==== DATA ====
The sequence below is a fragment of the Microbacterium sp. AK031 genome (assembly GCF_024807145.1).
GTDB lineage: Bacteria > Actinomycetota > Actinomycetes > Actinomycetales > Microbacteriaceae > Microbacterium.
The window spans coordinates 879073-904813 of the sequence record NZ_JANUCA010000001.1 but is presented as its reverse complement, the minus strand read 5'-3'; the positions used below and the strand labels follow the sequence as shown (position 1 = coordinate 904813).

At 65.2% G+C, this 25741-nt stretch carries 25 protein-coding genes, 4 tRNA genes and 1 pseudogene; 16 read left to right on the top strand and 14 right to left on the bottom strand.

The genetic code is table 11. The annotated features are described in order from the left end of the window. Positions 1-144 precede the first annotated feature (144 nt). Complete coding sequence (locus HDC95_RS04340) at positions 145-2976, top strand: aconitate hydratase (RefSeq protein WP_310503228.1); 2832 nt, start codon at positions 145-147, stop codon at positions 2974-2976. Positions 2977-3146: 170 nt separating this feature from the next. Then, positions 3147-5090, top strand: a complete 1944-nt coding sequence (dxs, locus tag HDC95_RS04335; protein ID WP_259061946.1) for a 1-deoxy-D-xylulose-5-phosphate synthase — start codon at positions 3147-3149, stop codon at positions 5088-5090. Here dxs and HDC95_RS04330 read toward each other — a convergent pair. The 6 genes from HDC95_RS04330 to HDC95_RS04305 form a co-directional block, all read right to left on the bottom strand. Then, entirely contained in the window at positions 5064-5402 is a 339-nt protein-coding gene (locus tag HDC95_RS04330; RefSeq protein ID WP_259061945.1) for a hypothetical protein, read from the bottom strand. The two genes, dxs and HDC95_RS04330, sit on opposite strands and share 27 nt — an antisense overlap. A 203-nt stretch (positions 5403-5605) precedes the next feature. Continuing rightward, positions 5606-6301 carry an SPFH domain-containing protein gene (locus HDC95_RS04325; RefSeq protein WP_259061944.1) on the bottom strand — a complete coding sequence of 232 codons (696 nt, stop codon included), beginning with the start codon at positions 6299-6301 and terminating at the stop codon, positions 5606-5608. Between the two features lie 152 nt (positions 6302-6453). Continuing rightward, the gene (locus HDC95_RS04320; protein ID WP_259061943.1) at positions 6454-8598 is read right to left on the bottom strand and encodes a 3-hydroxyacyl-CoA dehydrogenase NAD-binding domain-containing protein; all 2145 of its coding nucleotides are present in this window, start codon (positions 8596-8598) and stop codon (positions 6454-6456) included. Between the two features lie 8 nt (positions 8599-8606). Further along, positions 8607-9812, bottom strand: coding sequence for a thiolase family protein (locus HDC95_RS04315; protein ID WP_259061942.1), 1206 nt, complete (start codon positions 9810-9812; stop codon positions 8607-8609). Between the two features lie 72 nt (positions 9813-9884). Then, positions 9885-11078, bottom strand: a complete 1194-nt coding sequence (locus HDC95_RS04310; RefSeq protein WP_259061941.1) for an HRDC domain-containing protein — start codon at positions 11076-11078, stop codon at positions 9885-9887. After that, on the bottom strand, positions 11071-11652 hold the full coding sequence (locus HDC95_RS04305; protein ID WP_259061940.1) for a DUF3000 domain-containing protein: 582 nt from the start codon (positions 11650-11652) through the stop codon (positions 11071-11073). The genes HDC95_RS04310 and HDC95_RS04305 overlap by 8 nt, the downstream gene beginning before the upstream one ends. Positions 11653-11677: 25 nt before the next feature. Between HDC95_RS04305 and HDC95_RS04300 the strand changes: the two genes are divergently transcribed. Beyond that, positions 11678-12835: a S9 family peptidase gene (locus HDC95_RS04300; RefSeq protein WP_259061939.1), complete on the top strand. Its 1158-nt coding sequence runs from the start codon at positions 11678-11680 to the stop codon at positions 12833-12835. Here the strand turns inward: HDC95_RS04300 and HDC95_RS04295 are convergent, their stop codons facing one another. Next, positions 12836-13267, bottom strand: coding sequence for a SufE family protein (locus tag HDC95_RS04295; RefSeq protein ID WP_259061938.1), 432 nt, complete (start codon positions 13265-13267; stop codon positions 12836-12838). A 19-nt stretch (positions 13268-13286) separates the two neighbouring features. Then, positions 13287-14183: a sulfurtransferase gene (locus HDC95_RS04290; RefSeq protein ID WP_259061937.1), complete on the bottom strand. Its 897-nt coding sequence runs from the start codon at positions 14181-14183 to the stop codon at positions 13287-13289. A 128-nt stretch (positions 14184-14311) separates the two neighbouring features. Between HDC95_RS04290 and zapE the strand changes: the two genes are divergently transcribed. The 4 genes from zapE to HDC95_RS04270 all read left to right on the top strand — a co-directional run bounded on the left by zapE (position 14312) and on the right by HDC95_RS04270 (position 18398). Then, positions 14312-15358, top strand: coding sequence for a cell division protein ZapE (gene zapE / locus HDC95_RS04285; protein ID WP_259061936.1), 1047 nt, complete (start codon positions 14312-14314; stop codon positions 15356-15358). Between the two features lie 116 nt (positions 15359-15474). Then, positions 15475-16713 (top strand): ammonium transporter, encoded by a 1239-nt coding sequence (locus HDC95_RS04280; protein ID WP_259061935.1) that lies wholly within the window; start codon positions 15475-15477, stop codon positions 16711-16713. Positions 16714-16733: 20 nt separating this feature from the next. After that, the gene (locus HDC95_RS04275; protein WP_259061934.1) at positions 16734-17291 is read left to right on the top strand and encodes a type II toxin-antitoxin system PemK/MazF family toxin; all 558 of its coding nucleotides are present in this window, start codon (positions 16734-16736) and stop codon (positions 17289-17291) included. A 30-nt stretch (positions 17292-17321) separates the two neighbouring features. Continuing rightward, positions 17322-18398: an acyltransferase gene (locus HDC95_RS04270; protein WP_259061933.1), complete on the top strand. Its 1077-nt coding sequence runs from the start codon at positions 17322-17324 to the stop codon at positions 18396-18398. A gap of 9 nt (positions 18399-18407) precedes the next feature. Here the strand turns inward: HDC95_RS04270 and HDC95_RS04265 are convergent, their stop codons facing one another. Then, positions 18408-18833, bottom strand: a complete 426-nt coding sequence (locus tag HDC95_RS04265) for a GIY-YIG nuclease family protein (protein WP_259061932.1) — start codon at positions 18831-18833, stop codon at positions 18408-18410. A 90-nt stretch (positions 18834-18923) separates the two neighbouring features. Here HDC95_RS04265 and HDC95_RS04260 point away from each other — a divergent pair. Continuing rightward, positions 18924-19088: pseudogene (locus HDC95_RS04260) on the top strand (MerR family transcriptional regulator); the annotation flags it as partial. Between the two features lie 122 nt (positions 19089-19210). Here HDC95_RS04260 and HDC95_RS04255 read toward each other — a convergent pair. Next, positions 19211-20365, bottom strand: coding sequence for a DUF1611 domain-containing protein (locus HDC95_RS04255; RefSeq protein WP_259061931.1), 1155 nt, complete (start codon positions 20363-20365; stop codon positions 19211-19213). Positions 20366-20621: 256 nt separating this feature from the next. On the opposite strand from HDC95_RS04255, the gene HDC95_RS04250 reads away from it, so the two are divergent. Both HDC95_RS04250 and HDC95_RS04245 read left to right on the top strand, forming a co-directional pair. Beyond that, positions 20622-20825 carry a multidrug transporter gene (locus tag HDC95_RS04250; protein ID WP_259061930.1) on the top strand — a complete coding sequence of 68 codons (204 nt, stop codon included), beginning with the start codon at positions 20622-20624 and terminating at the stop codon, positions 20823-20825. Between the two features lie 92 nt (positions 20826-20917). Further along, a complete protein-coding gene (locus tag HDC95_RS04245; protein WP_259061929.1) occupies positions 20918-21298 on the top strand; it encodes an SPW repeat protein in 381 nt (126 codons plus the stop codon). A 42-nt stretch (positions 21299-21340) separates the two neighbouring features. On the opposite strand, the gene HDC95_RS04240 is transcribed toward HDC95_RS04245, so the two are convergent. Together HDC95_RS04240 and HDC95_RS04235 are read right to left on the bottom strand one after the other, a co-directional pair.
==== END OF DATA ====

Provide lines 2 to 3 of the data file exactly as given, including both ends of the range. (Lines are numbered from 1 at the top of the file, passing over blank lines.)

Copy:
GTDB lineage: Bacteria > Actinomycetota > Actinomycetes > Actinomycetales > Microbacteriaceae > Microbacterium.
The window spans coordinates 879073-904813 of the sequence record NZ_JANUCA010000001.1 but is presented as its reverse complement, the minus strand read 5'-3'; the positions used below and the strand labels follow the sequence as shown (position 1 = coordinate 904813).